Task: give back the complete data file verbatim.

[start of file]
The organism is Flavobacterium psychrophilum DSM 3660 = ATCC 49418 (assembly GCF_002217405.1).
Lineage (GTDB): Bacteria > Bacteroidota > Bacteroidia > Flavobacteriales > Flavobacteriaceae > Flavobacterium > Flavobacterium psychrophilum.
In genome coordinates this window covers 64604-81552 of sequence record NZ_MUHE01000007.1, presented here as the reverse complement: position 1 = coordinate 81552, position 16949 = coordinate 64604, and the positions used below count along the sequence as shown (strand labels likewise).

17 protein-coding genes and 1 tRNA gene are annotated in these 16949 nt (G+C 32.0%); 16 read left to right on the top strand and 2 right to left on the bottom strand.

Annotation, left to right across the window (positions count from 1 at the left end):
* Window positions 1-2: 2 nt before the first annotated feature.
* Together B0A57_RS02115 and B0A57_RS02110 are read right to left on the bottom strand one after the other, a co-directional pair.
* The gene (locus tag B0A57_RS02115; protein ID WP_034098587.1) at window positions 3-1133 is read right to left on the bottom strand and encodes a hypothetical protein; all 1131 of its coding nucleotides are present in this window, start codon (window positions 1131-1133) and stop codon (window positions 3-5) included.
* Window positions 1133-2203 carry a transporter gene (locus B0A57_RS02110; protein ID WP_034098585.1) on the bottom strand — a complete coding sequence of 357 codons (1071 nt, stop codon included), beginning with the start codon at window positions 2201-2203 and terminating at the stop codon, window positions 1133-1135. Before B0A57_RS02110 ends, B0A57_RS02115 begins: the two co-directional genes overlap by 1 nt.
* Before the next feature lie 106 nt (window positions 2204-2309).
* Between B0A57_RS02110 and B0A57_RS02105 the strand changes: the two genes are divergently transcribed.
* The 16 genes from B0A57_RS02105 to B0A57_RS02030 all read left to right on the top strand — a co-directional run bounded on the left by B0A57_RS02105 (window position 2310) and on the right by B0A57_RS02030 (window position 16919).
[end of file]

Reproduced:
The organism is Flavobacterium psychrophilum DSM 3660 = ATCC 49418 (assembly GCF_002217405.1).
Lineage (GTDB): Bacteria > Bacteroidota > Bacteroidia > Flavobacteriales > Flavobacteriaceae > Flavobacterium > Flavobacterium psychrophilum.
In genome coordinates this window covers 64604-81552 of sequence record NZ_MUHE01000007.1, presented here as the reverse complement: position 1 = coordinate 81552, position 16949 = coordinate 64604, and the positions used below count along the sequence as shown (strand labels likewise).

17 protein-coding genes and 1 tRNA gene are annotated in these 16949 nt (G+C 32.0%); 16 read left to right on the top strand and 2 right to left on the bottom strand.

Annotation, left to right across the window (positions count from 1 at the left end):
* Window positions 1-2: 2 nt before the first annotated feature.
* Together B0A57_RS02115 and B0A57_RS02110 are read right to left on the bottom strand one after the other, a co-directional pair.
* The gene (locus tag B0A57_RS02115; protein ID WP_034098587.1) at window positions 3-1133 is read right to left on the bottom strand and encodes a hypothetical protein; all 1131 of its coding nucleotides are present in this window, start codon (window positions 1131-1133) and stop codon (window positions 3-5) included.
* Window positions 1133-2203 carry a transporter gene (locus B0A57_RS02110; protein ID WP_034098585.1) on the bottom strand — a complete coding sequence of 357 codons (1071 nt, stop codon included), beginning with the start codon at window positions 2201-2203 and terminating at the stop codon, window positions 1133-1135. Before B0A57_RS02110 ends, B0A57_RS02115 begins: the two co-directional genes overlap by 1 nt.
* Before the next feature lie 106 nt (window positions 2204-2309).
* Between B0A57_RS02110 and B0A57_RS02105 the strand changes: the two genes are divergently transcribed.
* The 16 genes from B0A57_RS02105 to B0A57_RS02030 all read left to right on the top strand — a co-directional run bounded on the left by B0A57_RS02105 (window position 2310) and on the right by B0A57_RS02030 (window position 16919).